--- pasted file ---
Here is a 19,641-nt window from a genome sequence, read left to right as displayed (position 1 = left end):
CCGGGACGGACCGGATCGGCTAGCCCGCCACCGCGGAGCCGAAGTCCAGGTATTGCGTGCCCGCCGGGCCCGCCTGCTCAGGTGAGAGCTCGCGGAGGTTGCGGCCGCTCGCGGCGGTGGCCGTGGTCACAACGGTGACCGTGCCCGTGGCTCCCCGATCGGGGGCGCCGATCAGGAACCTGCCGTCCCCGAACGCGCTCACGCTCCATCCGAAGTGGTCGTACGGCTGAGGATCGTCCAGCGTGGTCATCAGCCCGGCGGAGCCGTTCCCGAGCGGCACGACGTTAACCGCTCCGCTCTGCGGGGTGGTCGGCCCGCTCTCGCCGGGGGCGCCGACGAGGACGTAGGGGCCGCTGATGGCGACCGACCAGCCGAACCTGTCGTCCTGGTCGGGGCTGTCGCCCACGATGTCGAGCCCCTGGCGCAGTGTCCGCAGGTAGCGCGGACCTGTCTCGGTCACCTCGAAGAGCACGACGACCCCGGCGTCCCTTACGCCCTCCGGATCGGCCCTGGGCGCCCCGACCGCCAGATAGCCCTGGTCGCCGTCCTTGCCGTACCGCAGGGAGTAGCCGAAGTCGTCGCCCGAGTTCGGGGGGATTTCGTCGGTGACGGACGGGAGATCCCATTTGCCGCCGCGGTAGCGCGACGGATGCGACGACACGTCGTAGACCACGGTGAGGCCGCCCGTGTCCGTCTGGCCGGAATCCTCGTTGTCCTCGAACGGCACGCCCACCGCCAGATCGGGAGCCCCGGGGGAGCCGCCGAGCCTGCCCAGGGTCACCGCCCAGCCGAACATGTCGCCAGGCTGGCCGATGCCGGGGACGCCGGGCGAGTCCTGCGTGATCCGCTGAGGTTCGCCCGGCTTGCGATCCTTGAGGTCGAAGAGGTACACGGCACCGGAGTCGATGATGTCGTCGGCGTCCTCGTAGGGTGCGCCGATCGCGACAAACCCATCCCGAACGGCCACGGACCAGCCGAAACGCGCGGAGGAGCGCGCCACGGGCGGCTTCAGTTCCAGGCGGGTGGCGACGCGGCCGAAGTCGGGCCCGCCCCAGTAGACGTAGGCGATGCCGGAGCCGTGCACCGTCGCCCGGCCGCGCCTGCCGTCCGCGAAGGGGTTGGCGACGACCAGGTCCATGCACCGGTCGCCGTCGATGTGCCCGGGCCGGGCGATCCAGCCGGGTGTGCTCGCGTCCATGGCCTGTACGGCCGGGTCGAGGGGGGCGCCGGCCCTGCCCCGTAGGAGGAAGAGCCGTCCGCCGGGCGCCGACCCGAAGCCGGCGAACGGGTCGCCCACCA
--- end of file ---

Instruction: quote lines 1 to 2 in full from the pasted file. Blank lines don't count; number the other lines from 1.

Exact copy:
Here is a 19,641-nt window from a genome sequence, read left to right as displayed (position 1 = left end):
CCGGGACGGACCGGATCGGCTAGCCCGCCACCGCGGAGCCGAAGTCCAGGTATTGCGTGCCCGCCGGGCCCGCCTGCTCAGGTGAGAGCTCGCGGAGGTTGCGGCCGCTCGCGGCGGTGGCCGTGGTCACAACGGTGACCGTGCCCGTGGCTCCCCGATCGGGGGCGCCGATCAGGAACCTGCCGTCCCCGAACGCGCTCACGCTCCATCCGAAGTGGTCGTACGGCTGAGGATCGTCCAGCGTGGTCATCAGCCCGGCGGAGCCGTTCCCGAGCGGCACGACGTTAACCGCTCCGCTCTGCGGGGTGGTCGGCCCGCTCTCGCCGGGGGCGCCGACGAGGACGTAGGGGCCGCTGATGGCGACCGACCAGCCGAACCTGTCGTCCTGGTCGGGGCTGTCGCCCACGATGTCGAGCCCCTGGCGCAGTGTCCGCAGGTAGCGCGGACCTGTCTCGGTCACCTCGAAGAGCACGACGACCCCGGCGTCCCTTACGCCCTCCGGATCGGCCCTGGGCGCCCCGACCGCCAGATAGCCCTGGTCGCCGTCCTTGCCGTACCGCAGGGAGTAGCCGAAGTCGTCGCCCGAGTTCGGGGGGATTTCGTCGGTGACGGACGGGAGATCCCATTTGCCGCCGCGGTAGCGCGACGGATGCGACGACACGTCGTAGACCACGGTGAGGCCGCCCGTGTCCGTCTGGCCGGAATCCTCGTTGTCCTCGAACGGCACGCCCACCGCCAGATCGGGAGCCCCGGGGGAGCCGCCGAGCCTGCCCAGGGTCACCGCCCAGCCGAACATGTCGCCAGGCTGGCCGATGCCGGGGACGCCGGGCGAGTCCTGCGTGATCCGCTGAGGTTCGCCCGGCTTGCGATCCTTGAGGTCGAAGAGGTACACGGCACCGGAGTCGATGATGTCGTCGGCGTCCTCGTAGGGTGCGCCGATCGCGACAAACCCATCCCGAACGGCCACGGACCAGCCGAAACGCGCGGAGGAGCGCGCCACGGGCGGCTTCAGTTCCAGGCGGGTGGCGACGCGGCCGAAGTCGGGCCCGCCCCAGTAGACGTAGGCGATGCCGGAGCCGTGCACCGTCGCCCGGCCGCGCCTGCCGTCCGCGAAGGGGTTGGCGACGACCAGGTCCATGCACCGGTCGCCGTCGATGTGCCCGGGCCGGGCGATCCAGCCGGGTGTGCTCGCGTCCATGGCCTGTACGGCCGGGTCGAGGGGGGCGCCGGCCCTGCCCCGTAGGAGGAAGAGCCGTCCGCCGGGCGCCGACCCGAAGCCGGCGAACGGGTCGCCCACCA